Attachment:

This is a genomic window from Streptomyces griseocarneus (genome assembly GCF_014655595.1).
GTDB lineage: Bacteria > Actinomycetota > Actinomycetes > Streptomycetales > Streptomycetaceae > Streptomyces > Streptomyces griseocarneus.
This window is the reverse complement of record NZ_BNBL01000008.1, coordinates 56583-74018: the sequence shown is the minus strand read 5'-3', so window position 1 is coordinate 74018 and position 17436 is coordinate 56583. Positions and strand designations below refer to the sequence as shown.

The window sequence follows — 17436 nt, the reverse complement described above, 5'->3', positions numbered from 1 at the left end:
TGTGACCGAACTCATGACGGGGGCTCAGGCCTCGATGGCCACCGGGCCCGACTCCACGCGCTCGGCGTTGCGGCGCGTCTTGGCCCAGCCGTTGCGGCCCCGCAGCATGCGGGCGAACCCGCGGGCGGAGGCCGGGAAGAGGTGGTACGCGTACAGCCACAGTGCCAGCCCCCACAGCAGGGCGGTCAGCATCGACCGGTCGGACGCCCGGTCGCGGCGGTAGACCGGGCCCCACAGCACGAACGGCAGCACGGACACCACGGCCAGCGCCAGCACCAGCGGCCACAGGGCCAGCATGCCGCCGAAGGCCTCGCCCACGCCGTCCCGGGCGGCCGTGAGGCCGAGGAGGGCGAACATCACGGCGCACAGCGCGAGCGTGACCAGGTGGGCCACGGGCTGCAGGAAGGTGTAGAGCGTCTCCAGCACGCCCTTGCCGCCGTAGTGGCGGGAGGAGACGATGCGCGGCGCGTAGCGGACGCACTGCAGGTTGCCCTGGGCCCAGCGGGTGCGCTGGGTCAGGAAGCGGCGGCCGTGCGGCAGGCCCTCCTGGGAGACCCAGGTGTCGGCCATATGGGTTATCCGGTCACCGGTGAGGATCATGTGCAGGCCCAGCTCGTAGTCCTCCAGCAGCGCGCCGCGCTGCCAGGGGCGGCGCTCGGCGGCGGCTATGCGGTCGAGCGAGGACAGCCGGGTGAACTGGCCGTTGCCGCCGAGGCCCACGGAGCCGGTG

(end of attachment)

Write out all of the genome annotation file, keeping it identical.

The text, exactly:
This is a genomic window from Streptomyces griseocarneus (genome assembly GCF_014655595.1).
GTDB lineage: Bacteria > Actinomycetota > Actinomycetes > Streptomycetales > Streptomycetaceae > Streptomyces > Streptomyces griseocarneus.
This window is the reverse complement of record NZ_BNBL01000008.1, coordinates 56583-74018: the sequence shown is the minus strand read 5'-3', so window position 1 is coordinate 74018 and position 17436 is coordinate 56583. Positions and strand designations below refer to the sequence as shown.

The window sequence follows — 17436 nt, the reverse complement described above, 5'->3', positions numbered from 1 at the left end:
TGTGACCGAACTCATGACGGGGGCTCAGGCCTCGATGGCCACCGGGCCCGACTCCACGCGCTCGGCGTTGCGGCGCGTCTTGGCCCAGCCGTTGCGGCCCCGCAGCATGCGGGCGAACCCGCGGGCGGAGGCCGGGAAGAGGTGGTACGCGTACAGCCACAGTGCCAGCCCCCACAGCAGGGCGGTCAGCATCGACCGGTCGGACGCCCGGTCGCGGCGGTAGACCGGGCCCCACAGCACGAACGGCAGCACGGACACCACGGCCAGCGCCAGCACCAGCGGCCACAGGGCCAGCATGCCGCCGAAGGCCTCGCCCACGCCGTCCCGGGCGGCCGTGAGGCCGAGGAGGGCGAACATCACGGCGCACAGCGCGAGCGTGACCAGGTGGGCCACGGGCTGCAGGAAGGTGTAGAGCGTCTCCAGCACGCCCTTGCCGCCGTAGTGGCGGGAGGAGACGATGCGCGGCGCGTAGCGGACGCACTGCAGGTTGCCCTGGGCCCAGCGGGTGCGCTGGGTCAGGAAGCGGCGGCCGTGCGGCAGGCCCTCCTGGGAGACCCAGGTGTCGGCCATATGGGTTATCCGGTCACCGGTGAGGATCATGTGCAGGCCCAGCTCGTAGTCCTCCAGCAGCGCGCCGCGCTGCCAGGGGCGGCGCTCGGCGGCGGCTATGCGGTCGAGCGAGGACAGCCGGGTGAACTGGCCGTTGCCGCCGAGGCCCACGGAGCCGGTG